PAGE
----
This year, our Khmer community in CT is bringing back a big celebration for the Cambodian New Year. Unfortunately, I’ll be missing out on it, traveling to Savannah, GA. I’m proud that the community has come together in such a way to honor and celebrate for all. It’s a wonderful thing and really great for the next generation to celebrate their heritage and traditions. It shows how strong our community is and dedicated to rebuilding after all that was lost.
This year also marks the 40th anniversary of the Khmer Rouge takeover of Cambodia. April 17th, 1975, when my parents were in their early 20’s with two kids in tow, they were forced to leave their home in to the wrath of Angkar. Where, eventually, 2 million people would perish, including my two sisters among many other family members.
Those were the events that lead my parents to the U.S. When they escaped to the refugee camps, my parents decided they should start their new life in America. I can’t imagine going through what they went through and to pack up with nothing but their children and the traumatic experiences they just lived through… it’s incredibly brave and inspiring.
My parents wanted us to have a better life, and in my opinion they achieved that. I am very fortunate to have the freedom and opportunities that this world presented me. I know my family went through unimaginable hardship to get us here, suffered severe losses, but still pulled through so that I can be here today.
Now, 40 years later, we must always remember and honor those that haven fallen under the hands of such cruelty. Take time to pay our respects for those loved ones, lost and still with us today. We must also celebrate life by ringing in the new year with much gratitude and happiness, because those before us would want us to live our life going forward. And still among us, the generation that carries deep scars from their wounds under the Khmer Rouge, recognize those wounds, and be inspired by the bravery that brought them here. Get to know their legacy, their strength, and understand that’s where we come from.
We survived the frigid winter and I’m loving the extra daylight… the sun! It makes everyone so happy. Along with spring comes a bunch of projects. Seems like everyone is coming out and launching something. Busy and dizzy it makes me…I haven’t been sleeping much. I’m happy for the extra projects but it’s a hard balance with the full time gig. But after this winter’s electric heating bills, I don’t mind the balancing act. Looking around my home, yikes, I need to find time to do some spring cleaning.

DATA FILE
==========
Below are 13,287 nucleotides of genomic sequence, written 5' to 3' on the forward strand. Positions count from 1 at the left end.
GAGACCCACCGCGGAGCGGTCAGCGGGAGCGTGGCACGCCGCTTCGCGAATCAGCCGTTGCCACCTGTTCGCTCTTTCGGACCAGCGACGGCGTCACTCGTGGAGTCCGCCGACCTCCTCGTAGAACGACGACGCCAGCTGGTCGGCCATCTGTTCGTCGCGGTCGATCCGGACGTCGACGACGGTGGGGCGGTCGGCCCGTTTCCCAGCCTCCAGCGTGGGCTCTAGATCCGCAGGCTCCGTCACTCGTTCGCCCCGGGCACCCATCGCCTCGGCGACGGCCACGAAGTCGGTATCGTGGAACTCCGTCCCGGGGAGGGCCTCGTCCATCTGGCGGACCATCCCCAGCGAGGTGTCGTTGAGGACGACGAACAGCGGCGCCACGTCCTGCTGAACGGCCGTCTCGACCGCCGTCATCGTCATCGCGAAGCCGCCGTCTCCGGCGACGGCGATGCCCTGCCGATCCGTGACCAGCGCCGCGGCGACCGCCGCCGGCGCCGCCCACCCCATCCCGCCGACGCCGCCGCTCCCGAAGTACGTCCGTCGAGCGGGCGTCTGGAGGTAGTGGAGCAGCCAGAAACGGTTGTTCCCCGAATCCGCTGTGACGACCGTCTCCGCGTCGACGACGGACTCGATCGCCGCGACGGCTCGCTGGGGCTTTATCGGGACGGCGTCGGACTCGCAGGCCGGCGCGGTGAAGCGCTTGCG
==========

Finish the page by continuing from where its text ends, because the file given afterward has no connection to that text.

Karla and I have been getting out of hibernation mode to do some running, it seems like we will never be able to run as much as Holly (dog) needs. We’re feeling good after a couple of miles and she is just getting started. SMH. At least she encourages me away from the work desk.
In the midst of all these projects I’m working on, I’m also trying to get a little bit of my personal side project done. The spring always tugs at me to get it together in memory of my father. My Khmer Collective site needs some TLC! The 5 year anniversary of his passing is coming up, and that project was a way to honor him. Really, my therapy. It’s strange how his absence can become such a norm, time and healing do work in tandem. I still miss him everyday and sometimes, it really hits me how gone “gone” is. Then I start clawing at ways to get pieces of him back, let him know how much of a presence he is still very much in my life.
So Khmer Collective, you’re getting a redesign!
Also, I’ve recruited another passionate friend who is very much excited to join in and help me with the storytelling, gathering people’s stories and spreading the word.
Dengue Fever came out with their new album, “The Deepest Lake” and it’s awesome. The merchandise I ordered came in the mail the other day, sweet! We just wanted to show our support for such a great band. Unfortunately, my turntable is in need of a new needle, so I couldn’t play the record, but we live in a digital world, so it’s not like I haven’t been playing the album on repeat anyways.
I think Holly looks rather sharp in a kroma (traditional cambodian scarf).
Holly and Karla.
Being a first generation Khmer in the U.S., growing up people didn’t even know where Cambodia was on the map, let alone the atrocities that brought us here as refugees. So, to discover an American band that was so passionate about playing Cambodian rock n roll, that they even went out to search for a Khmer lead singer (the ever so talented Chhom Nimol) was pretty surreal. Listening to how their music evolved from covers of oldies to an infusion of all kinds of genres to create these wonderful unique sounds, I love it.
Discovered this kickstarter project and went ahead to pledge my support. The trailer actually brought me to tears and made me really miss my father. All I could see were my parents face in the old clips, and their friends and family we never got to know… the life they enjoyed around this music, this was their Cambodia. This lively “Pearl of Asia,” all this youth, life, freedom that was tragically taken from them.
This is the Cambodia they wanted us to know… We grew up in America, not knowing much of what our parents had left behind. As a kid, I thought Cambodia was this backwards country with no running water, poverty, and the war, because it just seemed like such a scary place from the stories you hear. I used to think it was always like that, because my parents could never discuss all that they lost. After my father passed, films like these, can tell the stories of his youth that he really wanted to share with us, but was so hard for him to communicate.
I look forward to seeing this film and attending the concert in NYC. In the audience, I know my father will be there with me too.